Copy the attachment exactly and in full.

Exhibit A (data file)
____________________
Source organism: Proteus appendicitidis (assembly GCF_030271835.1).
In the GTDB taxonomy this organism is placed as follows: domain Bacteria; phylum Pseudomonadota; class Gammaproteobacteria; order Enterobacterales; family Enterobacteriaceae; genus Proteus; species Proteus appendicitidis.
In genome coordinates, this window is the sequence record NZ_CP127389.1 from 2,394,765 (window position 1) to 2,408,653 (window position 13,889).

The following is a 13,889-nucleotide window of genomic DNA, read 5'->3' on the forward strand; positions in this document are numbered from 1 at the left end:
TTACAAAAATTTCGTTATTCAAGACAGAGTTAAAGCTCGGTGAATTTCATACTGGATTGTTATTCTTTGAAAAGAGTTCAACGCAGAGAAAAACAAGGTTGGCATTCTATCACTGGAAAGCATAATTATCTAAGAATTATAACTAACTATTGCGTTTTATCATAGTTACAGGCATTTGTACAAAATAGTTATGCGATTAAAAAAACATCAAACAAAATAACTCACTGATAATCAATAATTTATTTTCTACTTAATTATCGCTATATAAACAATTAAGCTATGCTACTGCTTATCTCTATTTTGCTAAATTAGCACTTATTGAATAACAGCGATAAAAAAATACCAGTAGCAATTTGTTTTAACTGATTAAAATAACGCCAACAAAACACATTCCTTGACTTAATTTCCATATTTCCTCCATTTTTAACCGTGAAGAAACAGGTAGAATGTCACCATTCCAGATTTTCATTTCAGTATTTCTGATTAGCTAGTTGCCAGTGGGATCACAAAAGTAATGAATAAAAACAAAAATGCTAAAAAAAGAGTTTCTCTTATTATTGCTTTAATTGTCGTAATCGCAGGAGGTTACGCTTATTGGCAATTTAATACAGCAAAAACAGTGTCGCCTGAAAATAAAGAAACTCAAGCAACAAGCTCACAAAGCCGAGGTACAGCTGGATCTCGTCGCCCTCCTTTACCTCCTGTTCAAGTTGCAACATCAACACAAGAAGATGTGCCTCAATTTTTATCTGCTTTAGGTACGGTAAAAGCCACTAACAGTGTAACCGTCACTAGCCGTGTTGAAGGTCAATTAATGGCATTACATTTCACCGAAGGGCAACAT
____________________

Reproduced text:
Source organism: Proteus appendicitidis (assembly GCF_030271835.1).
In the GTDB taxonomy this organism is placed as follows: domain Bacteria; phylum Pseudomonadota; class Gammaproteobacteria; order Enterobacterales; family Enterobacteriaceae; genus Proteus; species Proteus appendicitidis.
In genome coordinates, this window is the sequence record NZ_CP127389.1 from 2,394,765 (window position 1) to 2,408,653 (window position 13,889).

The following is a 13,889-nucleotide window of genomic DNA, read 5'->3' on the forward strand; positions in this document are numbered from 1 at the left end:
TTACAAAAATTTCGTTATTCAAGACAGAGTTAAAGCTCGGTGAATTTCATACTGGATTGTTATTCTTTGAAAAGAGTTCAACGCAGAGAAAAACAAGGTTGGCATTCTATCACTGGAAAGCATAATTATCTAAGAATTATAACTAACTATTGCGTTTTATCATAGTTACAGGCATTTGTACAAAATAGTTATGCGATTAAAAAAACATCAAACAAAATAACTCACTGATAATCAATAATTTATTTTCTACTTAATTATCGCTATATAAACAATTAAGCTATGCTACTGCTTATCTCTATTTTGCTAAATTAGCACTTATTGAATAACAGCGATAAAAAAATACCAGTAGCAATTTGTTTTAACTGATTAAAATAACGCCAACAAAACACATTCCTTGACTTAATTTCCATATTTCCTCCATTTTTAACCGTGAAGAAACAGGTAGAATGTCACCATTCCAGATTTTCATTTCAGTATTTCTGATTAGCTAGTTGCCAGTGGGATCACAAAAGTAATGAATAAAAACAAAAATGCTAAAAAAAGAGTTTCTCTTATTATTGCTTTAATTGTCGTAATCGCAGGAGGTTACGCTTATTGGCAATTTAATACAGCAAAAACAGTGTCGCCTGAAAATAAAGAAACTCAAGCAACAAGCTCACAAAGCCGAGGTACAGCTGGATCTCGTCGCCCTCCTTTACCTCCTGTTCAAGTTGCAACATCAACACAAGAAGATGTGCCTCAATTTTTATCTGCTTTAGGTACGGTAAAAGCCACTAACAGTGTAACCGTCACTAGCCGTGTTGAAGGTCAATTAATGGCATTACATTTCACCGAAGGGCAACAT